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Mar. 21, 2012

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A new study presented at the 12th Annual Spring Meeting on Cardiovascular Nursing conference in Copenhagen earlier this month suggests that stroke victims who have an appreciation for art may enjoy better recoveries than those who don’t.

Researchers asked 192 stroke patients, who were 70 years old on average, whether or not they liked art. They found that the 105 who said they did tended to have better memory, more energy, less depression and superior walking and communication skills than the 97 participants who said they didn’t. The art lovers also seemed to be in better health overall.

“Identifying strategies to improve stroke recovery and patients’ quality of life represent a priority for the health care system and art exposure seems to be promising,” said the study’s lead author, Ercole Vellone, who is assistant professor at the University Tor Vergata’s School of Nursing in Rome, in a statement. Vellone suggested that introducing art into a patient’s life even after a stroke could have positive effects on mood.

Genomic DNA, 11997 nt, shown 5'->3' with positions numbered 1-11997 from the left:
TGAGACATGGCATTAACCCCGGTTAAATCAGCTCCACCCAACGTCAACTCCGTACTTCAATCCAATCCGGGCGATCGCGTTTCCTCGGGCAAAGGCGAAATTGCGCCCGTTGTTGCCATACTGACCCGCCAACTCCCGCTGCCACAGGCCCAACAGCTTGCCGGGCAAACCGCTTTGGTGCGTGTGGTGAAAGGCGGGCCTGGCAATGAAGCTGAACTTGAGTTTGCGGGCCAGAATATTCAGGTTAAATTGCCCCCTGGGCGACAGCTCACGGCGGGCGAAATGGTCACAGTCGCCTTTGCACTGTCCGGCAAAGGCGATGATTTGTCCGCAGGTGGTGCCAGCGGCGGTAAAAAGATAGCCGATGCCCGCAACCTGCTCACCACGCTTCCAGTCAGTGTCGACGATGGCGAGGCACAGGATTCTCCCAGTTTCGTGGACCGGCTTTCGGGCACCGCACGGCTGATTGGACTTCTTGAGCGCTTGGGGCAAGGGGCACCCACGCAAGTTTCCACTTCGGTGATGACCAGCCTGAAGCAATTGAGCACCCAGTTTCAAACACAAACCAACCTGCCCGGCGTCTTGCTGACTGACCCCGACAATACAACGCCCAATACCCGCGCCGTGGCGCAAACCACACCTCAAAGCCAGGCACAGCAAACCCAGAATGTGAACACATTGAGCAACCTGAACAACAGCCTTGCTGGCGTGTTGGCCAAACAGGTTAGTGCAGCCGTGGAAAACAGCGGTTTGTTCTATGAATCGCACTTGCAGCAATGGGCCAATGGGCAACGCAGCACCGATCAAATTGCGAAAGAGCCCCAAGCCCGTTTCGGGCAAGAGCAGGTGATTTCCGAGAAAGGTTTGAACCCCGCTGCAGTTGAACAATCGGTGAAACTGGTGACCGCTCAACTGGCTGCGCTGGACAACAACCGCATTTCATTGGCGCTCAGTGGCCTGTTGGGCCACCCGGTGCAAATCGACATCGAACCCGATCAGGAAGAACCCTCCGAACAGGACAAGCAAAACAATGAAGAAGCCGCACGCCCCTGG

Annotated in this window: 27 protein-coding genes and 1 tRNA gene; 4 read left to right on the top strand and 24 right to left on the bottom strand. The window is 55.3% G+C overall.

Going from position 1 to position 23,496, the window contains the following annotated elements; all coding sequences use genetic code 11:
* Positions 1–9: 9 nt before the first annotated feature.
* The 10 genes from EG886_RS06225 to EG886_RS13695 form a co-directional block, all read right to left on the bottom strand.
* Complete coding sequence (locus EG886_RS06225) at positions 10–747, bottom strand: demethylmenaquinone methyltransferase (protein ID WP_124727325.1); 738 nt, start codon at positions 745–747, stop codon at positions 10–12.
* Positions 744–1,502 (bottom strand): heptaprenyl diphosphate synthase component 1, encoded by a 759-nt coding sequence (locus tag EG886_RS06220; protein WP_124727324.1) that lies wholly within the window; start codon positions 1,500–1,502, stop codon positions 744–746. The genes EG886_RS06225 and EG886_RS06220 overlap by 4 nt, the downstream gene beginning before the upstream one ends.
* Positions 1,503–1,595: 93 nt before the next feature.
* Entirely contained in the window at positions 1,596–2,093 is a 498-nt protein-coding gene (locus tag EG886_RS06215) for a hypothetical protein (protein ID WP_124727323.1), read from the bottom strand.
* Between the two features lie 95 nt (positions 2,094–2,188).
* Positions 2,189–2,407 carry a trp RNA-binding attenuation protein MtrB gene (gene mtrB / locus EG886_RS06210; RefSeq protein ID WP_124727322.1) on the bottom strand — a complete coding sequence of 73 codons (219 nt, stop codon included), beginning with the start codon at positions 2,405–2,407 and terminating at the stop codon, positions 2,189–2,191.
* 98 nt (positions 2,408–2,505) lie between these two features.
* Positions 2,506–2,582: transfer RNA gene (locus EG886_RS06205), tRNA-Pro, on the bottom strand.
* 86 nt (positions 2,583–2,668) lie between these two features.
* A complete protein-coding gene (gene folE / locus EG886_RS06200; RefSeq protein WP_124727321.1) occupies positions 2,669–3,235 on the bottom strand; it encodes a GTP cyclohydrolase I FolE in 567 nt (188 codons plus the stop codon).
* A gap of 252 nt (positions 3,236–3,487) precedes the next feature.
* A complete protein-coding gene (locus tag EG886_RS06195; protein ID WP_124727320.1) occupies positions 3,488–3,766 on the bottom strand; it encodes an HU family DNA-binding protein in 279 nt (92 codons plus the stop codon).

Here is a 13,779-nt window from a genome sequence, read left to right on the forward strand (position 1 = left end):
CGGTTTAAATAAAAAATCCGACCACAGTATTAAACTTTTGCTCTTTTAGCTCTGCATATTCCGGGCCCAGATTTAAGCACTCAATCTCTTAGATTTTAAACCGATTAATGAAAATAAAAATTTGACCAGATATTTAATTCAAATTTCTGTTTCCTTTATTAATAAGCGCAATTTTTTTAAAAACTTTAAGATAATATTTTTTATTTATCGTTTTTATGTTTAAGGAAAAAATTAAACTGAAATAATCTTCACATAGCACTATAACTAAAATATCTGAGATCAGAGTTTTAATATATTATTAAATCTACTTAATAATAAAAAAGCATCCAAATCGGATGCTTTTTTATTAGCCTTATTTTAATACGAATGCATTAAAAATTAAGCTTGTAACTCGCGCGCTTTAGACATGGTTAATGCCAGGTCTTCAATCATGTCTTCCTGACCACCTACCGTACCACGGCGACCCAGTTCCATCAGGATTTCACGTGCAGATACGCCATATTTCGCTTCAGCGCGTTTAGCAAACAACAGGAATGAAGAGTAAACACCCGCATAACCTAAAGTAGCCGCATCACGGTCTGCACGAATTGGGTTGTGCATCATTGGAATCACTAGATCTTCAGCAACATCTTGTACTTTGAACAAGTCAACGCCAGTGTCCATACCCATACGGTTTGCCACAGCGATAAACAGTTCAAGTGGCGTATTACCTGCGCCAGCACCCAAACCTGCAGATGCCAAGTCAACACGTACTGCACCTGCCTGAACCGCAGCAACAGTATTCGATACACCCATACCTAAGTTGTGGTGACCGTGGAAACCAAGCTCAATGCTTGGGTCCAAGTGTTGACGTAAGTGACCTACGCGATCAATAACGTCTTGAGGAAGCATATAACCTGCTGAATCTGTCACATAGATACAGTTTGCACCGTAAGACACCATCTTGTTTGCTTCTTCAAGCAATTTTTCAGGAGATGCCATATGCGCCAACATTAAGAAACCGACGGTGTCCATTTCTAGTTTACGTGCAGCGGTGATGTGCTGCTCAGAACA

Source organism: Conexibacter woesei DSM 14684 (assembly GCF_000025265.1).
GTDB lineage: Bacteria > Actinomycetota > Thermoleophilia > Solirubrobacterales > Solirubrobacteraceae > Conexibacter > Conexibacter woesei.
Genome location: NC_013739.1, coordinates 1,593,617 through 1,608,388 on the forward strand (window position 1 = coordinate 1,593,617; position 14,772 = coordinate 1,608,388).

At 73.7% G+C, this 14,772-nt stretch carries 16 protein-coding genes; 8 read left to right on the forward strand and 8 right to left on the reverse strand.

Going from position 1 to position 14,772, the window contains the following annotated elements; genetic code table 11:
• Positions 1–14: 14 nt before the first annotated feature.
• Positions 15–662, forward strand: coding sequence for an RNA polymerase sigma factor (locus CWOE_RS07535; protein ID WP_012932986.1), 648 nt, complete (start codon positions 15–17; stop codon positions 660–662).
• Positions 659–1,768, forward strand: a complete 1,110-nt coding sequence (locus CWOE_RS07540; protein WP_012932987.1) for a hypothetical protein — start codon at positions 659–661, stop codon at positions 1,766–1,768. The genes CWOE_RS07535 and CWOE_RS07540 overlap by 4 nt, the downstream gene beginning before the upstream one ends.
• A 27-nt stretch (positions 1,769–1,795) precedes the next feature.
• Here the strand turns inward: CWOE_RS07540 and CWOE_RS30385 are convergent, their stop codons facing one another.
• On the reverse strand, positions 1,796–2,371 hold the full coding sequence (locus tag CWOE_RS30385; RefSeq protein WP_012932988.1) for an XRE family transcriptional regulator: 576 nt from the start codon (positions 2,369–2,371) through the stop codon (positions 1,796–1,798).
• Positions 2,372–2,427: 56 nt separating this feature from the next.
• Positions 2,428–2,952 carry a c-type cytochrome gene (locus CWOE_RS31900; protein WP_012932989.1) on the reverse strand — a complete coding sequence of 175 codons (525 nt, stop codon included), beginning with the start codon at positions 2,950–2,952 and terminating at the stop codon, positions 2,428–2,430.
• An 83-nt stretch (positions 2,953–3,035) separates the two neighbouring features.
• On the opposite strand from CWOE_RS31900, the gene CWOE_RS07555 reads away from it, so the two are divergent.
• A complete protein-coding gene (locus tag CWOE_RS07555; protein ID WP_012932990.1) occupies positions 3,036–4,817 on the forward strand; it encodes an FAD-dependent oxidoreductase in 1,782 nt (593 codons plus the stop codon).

"In our study the 'art' group of patients showed a comparable clinical picture to the 'no art' group,” Vellone added. “This is important because it means that patients belonging to the 'art' group had a better quality of life independently from the gravity of stroke. The results suggest that art may make long-term changes to the brain which help it recover when things go wrong."

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